Included studies were sorted into one of two groups according to their focus on a single institution (hospital or medical center) or multiple institutions. A standardized abstraction form was developed to systematically collect and summarize key data elements from each article. The authors of the current study calculated 30-day readmission rates for articles presenting readmission rates in time frames other than 30 days, assuming a constant rate of readmission over time. This approach yielded conservative 30-day readmission estimates because most readmissions occur within the first 30 days and decline afterward (Benbassat & Taragin, 2000). Most studies using alternative time frames reported readmissions within time frames longer than 30 days. Significant predictors of readmission from the results of multivariate regression models were recorded, as were the most common reasons for readmission, if specified in the articles. Finally, the authors examined the studies to ascertain whether the readmissions were classified as potentially preventable and, if so, they recorded the definition. At least 90% agreement was reached in each stage of the review, with discrepancies resolved by the consensus of all participating authors.


    After duplicates were discarded, a total of 1,219 articles were collected from the combined searches of PubMed, EconLit, CINAHL, the SEER bibliographic database, and studies found outside the search criteria by the authors (see Figure 1). Of these, 948 studies were excluded based on a review of the abstracts, titles, and keywords. The full text of the remaining 271 articles was reviewed, and 215 were excluded, primarily because they did not measure readmission, the readmission data were not specific to patients with cancer, or they were not based in the United States. In total, 56 studies met the inclusion criteria, including 24 single-institution and 32 multiple-institution studies (see Table 1).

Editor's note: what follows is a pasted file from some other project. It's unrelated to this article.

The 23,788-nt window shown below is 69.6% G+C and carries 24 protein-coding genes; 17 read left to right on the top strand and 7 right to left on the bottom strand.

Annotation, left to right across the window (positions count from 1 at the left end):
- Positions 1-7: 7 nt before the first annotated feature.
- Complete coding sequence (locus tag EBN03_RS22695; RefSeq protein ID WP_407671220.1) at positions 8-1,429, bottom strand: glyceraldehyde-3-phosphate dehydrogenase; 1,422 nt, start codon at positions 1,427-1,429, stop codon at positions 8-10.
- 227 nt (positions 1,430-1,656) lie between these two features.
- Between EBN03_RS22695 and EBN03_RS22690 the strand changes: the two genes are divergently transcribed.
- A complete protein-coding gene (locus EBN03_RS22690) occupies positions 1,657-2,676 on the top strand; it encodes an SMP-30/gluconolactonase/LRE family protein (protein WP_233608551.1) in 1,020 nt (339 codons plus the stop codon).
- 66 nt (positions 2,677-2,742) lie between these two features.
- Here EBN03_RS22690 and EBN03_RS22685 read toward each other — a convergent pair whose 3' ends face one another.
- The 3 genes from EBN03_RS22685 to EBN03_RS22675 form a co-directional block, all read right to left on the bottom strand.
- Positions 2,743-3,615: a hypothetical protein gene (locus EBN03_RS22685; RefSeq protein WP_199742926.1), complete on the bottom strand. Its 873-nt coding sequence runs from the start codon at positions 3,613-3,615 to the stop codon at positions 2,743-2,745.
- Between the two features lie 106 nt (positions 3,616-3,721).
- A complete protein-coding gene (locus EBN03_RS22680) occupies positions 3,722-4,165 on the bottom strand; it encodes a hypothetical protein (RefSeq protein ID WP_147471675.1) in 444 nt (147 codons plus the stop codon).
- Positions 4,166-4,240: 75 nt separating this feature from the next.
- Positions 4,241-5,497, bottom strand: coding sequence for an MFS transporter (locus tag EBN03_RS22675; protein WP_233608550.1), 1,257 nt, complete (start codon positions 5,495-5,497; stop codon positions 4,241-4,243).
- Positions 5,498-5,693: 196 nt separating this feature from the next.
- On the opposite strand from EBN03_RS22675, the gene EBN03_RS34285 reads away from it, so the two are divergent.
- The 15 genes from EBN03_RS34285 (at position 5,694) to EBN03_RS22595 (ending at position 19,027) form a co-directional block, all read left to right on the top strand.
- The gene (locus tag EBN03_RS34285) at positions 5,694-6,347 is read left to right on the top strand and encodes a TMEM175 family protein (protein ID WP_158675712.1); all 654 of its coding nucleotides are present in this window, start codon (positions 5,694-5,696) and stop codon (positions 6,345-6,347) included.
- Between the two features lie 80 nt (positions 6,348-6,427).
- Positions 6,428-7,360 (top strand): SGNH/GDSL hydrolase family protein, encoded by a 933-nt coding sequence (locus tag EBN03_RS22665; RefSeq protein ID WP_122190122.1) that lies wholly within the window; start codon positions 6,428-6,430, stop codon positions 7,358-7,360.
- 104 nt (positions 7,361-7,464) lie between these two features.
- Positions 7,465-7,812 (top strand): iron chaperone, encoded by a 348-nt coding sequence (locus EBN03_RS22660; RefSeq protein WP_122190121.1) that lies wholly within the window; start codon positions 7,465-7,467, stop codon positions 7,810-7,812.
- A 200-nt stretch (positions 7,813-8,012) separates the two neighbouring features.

Characteristics of the Studies

    Almost all the studies examined readmissions following surgical (n = 53) rather than medical index admissions. Most used retrospective cohort designs (n = 52), with the remainder using prospective consecutive cohort designs. Most single-institution studies relied on a review of medical records, while cancer registry data linked to insurance claims served as the underlying data source for most of the multiple-institutionstudies. Thirty-one studies had sample sizes greater than 1,000, with smaller samples in the single- versus multiple-institution studies.

    Nineteen multiple-institution studies focused on older adults, given their use of Medicare claims linked to SEER data, whereas seven of the single-institution studies focused on this population. Forty-eight studies focused on one primary cancer type, and only two studies considered all cancer types. Thirty-three studies accounted for cancer stage or comorbidities,albeit with heterogeneous measures across the studies.

    Hospitalization within 30 days of discharge from an index admission was the most commonly used readmission definition, appearing in 50 studies. Of the alternative definitions, most considered readmission within 90 days, with the remainder using time periods of as much as a year.

    Rates of Readmission

    The percentage of patients experiencing readmission within 30 days ranged from less than 3%–34% across the reviewed studies. Thirty-five studies reported readmission rates from 10%–19%, and the highest rates were reported in studies of patients with bladder, pancreatic, hematologic, and ovarian cancers. The lowest 30-day readmission rates were the author-calculated rates, which had been presented within longer time frames in the original studies.